Frame it, supersize it, or print it onto canvas, this idea lends itself perfectly to a range of Photobox’s wall art gifts. There are lots of different options available – from a traditional Canvas and Timeless Framed Print, to stylish aluminum mounted or Wooden Wall Prints – that will let the recipient keep your special gift proudly on display. Photobox even has collage canvases, with different configurations, so you can just upload each individual image and it will arrange them for you. Check out the full range here
Alternatively, there are many desktop gifts, such as a Wooden Desk Print, freestanding Photo Block, or a Mug, that will ensure they can see it every day at home or work. Check out all the options here.
Or maybe your recipient would prefer one of Photobox’s other gifts. You could turn your Little Boxes photo into an Phone/iPad Case, Cushion or Jigsaw.
Finally, you could also use your Little Boxes photo to create a unique family Christmas card to send out for the festive season.
Here are some of my pro tips for creating your Little Boxes portrait.
1. Source your box
First, source your box. The orientation of your final collage will be determined by whether you use a square or rectangular box. If rectangular, your collage will need to be either portrait or landscape, such as the examples below.
Some gifts, such as their Collage Canvas, have a built-in collage-making templates that allow you to choose from different grid-style configurations, then upload each individual photo and choose the position it should appear. Alternatively, you might decide to print each image on an individual square Canvas to be hung in a grid shape on the wall.
Whereas with a square box, you’ll be able to create an evenly-spaced grid-style collage with any orientation; square, portrait, or landscape, such as the examples below.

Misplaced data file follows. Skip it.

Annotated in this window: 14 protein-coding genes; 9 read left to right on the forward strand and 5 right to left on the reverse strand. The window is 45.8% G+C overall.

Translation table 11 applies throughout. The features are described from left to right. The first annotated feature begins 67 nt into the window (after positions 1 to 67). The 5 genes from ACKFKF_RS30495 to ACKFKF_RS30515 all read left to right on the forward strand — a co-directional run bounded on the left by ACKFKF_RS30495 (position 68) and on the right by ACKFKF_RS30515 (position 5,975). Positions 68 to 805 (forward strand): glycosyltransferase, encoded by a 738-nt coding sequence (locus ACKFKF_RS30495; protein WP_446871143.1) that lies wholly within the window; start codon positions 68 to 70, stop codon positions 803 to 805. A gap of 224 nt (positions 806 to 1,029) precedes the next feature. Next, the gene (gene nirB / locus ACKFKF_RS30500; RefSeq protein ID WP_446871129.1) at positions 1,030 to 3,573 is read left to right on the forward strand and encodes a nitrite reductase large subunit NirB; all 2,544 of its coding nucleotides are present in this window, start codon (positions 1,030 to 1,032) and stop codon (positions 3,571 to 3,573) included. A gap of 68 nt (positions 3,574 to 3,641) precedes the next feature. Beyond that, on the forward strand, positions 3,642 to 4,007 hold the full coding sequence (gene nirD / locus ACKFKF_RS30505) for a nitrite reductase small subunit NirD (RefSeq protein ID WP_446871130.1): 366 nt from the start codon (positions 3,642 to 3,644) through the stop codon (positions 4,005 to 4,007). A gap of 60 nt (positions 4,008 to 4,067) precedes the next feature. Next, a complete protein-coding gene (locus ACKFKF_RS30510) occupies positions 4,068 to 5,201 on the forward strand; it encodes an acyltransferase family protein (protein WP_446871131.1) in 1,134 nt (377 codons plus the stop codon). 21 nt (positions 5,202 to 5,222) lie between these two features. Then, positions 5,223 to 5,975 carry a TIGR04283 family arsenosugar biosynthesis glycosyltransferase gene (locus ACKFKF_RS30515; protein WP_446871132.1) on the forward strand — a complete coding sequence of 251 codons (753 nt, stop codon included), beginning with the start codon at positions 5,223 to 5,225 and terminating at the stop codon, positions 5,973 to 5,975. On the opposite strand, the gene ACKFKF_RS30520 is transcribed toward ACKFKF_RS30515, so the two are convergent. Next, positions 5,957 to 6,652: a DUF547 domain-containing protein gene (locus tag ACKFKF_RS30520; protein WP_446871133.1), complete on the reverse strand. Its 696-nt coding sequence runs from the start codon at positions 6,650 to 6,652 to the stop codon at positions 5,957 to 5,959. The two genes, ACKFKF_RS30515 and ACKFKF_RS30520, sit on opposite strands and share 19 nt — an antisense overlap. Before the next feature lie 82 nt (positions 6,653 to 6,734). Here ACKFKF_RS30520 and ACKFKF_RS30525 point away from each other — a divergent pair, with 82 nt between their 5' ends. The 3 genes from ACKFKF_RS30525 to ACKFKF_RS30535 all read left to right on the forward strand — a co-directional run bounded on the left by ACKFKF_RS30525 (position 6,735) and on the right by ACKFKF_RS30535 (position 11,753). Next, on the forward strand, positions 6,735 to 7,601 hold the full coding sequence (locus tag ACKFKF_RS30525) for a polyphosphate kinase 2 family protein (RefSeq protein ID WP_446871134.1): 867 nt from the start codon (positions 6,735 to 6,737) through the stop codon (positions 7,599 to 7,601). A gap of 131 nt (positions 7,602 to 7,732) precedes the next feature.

2. Choose the gift
Before you set about creating the photograph, you should also think about which gift from the Photobox range you want to apply it to. This also might influence whether the final image would be best arranged as a square, portrait, or landscape collage and, consequently, how many individual box-photos it should consist of.
Some gifts, such as their Collage Canvas, have a built-in collage-making template that allows you to choose from different grid-style configurations, then upload each individual photo and choose which position each should appear in.
Other gifts, such as their Timeless Framed Prints or Mugs for example, require you to assemble the collage yourself (see instructions in step 4 below) and upload it as one complete image.
In this case, choose your gift and make a note of the dimensions if there are different size options available. Then look up the product on this chart to determine the best ratio for your collage and how many individual images you’ll need for either a square or rectangular shaped box.
3. Plan your shots
Spend some time thinking about what type of poses and reactions you want from each person. Although you’ll want an element of spontaneity on the day, people often require guidance if you want them to do something specific.